There was a large statue of Mary, the Blessed Mother, in the main hallway, and smaller statues of Mary in all the classrooms.  It was the custom to keep offerings of fresh flowers in front of these shrines.  Not from the florist, but from people’s gardens.

Early in my second-grade career, I wanted to partake in this tribute.  As I waited at the school bus stop one day, I saw my chance.  There was an empty lot nearby that was abloom with what I thought were the most marvelous flowers.  My family having recently moved to this suburb from the city, I had no garden and had never seen flowers growing in such abandon — tiny, brilliant yellow, arrayed up-and-down on long bristly stems, looking like brooms that a witch in a fairy tale might use.  Witches held no negative meaning for me, so I meant no disrespect to Mary.  I now know such brooms are called “besoms”.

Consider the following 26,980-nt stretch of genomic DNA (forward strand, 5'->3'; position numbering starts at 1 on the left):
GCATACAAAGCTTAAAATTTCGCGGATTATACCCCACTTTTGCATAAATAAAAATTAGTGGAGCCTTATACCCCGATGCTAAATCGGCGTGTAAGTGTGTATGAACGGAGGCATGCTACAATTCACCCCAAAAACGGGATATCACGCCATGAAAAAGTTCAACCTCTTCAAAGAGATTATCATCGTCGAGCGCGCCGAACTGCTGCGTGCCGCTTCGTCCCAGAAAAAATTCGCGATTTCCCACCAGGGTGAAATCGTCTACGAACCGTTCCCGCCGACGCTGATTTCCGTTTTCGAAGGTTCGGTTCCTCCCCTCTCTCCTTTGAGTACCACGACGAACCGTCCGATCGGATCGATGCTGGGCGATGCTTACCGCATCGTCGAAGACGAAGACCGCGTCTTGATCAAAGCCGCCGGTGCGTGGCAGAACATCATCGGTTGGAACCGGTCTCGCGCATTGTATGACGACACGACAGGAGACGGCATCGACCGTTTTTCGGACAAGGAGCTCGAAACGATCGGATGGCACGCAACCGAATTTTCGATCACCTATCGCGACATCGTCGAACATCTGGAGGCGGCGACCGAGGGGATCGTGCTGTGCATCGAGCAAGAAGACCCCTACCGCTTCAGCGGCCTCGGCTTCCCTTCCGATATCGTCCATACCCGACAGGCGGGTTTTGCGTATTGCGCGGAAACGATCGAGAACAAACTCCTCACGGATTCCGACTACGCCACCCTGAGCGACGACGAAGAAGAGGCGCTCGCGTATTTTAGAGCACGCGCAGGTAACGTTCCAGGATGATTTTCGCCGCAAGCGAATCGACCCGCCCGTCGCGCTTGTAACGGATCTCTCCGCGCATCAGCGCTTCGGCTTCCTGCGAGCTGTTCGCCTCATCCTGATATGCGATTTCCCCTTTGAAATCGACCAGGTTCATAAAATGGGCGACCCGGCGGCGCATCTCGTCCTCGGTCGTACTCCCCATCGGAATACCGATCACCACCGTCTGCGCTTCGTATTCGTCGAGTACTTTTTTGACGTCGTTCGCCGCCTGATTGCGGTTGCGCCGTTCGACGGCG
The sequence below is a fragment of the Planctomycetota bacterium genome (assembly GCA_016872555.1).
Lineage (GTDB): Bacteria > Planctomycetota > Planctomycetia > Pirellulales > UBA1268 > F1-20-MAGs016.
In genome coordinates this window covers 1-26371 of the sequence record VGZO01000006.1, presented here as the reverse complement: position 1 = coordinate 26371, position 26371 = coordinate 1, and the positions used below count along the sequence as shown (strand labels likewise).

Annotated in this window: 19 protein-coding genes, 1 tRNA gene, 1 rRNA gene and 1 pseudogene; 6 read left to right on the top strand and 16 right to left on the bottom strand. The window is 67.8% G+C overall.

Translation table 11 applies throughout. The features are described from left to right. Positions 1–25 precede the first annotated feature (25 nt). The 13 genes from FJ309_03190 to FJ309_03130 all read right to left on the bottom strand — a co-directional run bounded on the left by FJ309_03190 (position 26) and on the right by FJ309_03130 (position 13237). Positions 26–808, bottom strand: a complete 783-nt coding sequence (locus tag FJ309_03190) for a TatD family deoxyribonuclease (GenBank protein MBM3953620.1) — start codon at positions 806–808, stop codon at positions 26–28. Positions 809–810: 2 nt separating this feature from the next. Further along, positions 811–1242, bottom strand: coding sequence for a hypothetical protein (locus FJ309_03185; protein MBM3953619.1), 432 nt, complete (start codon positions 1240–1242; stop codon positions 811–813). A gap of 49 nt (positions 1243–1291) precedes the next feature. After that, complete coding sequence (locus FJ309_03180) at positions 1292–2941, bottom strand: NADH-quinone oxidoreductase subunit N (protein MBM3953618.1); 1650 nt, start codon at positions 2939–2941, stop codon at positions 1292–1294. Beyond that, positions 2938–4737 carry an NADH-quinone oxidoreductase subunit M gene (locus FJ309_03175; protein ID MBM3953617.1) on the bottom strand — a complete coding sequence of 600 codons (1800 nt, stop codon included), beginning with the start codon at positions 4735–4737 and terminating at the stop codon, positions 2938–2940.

Somehow — I wouldn’t have had scissors nor a knife — I pulled together an armload of flowers and hauled it onto the bus.  The theatrical shrieks from the other students began almost immediately.  Seems that my beautiful flowers were called “goldenrod” and no one liked them because they made you sneeze.  

In my mind’s eye, I see little-girl me, watching my teacher stick my offering — which had already begun to wilt — into a large vase.  She scurried out to the hallway statue and, over her shoulder, told me not to bring wildflowers to school anymore.